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Dubai’s Rera and the Land Department have formed a joint committee to decide on the projects in the emirate that will be cancelled.
May 7, 2009 11:43 by Aarti Nagraj
The Dubai Land Department and the Real Estate Regulatory Agency (Rera) have formed a committee to assess real estate projects in the city, and decide which ones to cancel, reports Emirates Business. “It is a tedious task and requires a lot of paper work. But the committee has been created to address the issue,” an official said.
While officials could not regulate project cancellations in the past, amendments to Law No 13 now lets them cancel projects that they think are not feasible, Ludmila Yamalova, partner of MAC Davidson Legal Consultants, who was present at the meeting, told the paper.
It’s been close to nine months since the financial crisis hit the region, and while some developers have announced delays or cancellations, the number of projects scrapped in Dubai remains a mystery.
A number of industry reports, however, have given estimates; this week, research analysts Proleads claimed that only 2.4 percent of the 1,289 construction projects in the UAE worth $1.28 trillion, which were under way at the start of the year, have been cancelled. More than 200 projects are scheduled for completion in 2009 as compared to 184 in 2008, said the report.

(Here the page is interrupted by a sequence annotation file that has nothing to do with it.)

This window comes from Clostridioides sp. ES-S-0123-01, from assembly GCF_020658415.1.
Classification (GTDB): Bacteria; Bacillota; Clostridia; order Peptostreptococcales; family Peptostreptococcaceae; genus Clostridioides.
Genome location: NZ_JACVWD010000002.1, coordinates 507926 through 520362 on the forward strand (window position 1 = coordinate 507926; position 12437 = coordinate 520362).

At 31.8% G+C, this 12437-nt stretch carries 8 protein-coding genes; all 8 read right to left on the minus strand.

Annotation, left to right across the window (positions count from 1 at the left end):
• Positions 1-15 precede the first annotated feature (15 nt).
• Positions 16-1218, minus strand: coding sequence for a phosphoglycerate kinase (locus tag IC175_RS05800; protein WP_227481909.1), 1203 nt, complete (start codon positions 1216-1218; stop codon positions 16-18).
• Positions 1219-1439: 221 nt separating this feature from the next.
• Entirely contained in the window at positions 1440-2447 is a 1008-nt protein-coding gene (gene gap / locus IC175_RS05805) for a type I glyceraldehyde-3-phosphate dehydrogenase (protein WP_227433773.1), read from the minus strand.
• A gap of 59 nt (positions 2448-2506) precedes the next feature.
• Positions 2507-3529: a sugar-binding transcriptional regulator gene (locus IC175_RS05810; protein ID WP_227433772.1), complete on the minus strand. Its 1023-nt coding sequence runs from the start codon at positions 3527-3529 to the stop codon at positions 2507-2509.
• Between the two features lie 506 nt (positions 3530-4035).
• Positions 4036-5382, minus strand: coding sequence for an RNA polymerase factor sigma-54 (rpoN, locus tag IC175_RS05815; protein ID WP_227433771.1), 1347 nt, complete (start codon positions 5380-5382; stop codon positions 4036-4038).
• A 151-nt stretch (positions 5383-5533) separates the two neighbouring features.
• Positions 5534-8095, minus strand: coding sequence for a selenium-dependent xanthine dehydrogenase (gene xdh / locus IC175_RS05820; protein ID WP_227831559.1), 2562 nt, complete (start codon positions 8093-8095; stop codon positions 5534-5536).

Last month, a study released by the Kuwait Financial Centre said that Dubai accounted for 91 percent of the $249 billion projects suspended or cancelled in the GCC region.
Earlier in the year, a report by HSBC said that $75 billion worth of projects have been cancelled in the UAE; a Morgan Stanley report put the number at $263 billion.
Marwan Bin Ghalita, the CEO of Rera explained in February 2009 that Dubai’s success was leading to incorrect media rumors about cancellations of property projects in the city.
“Dubai is like a movie star, and just like a movie star everyone is looking at us, adding more pressure,” he told Emirates Business.
Rera had also said that the time that it will be releasing “accurate data next week that would show the true picture of Dubai’s real estate market.”
While we are yet to see that data, it looks like the list of cancelled projects, however long it is, will soon get longer.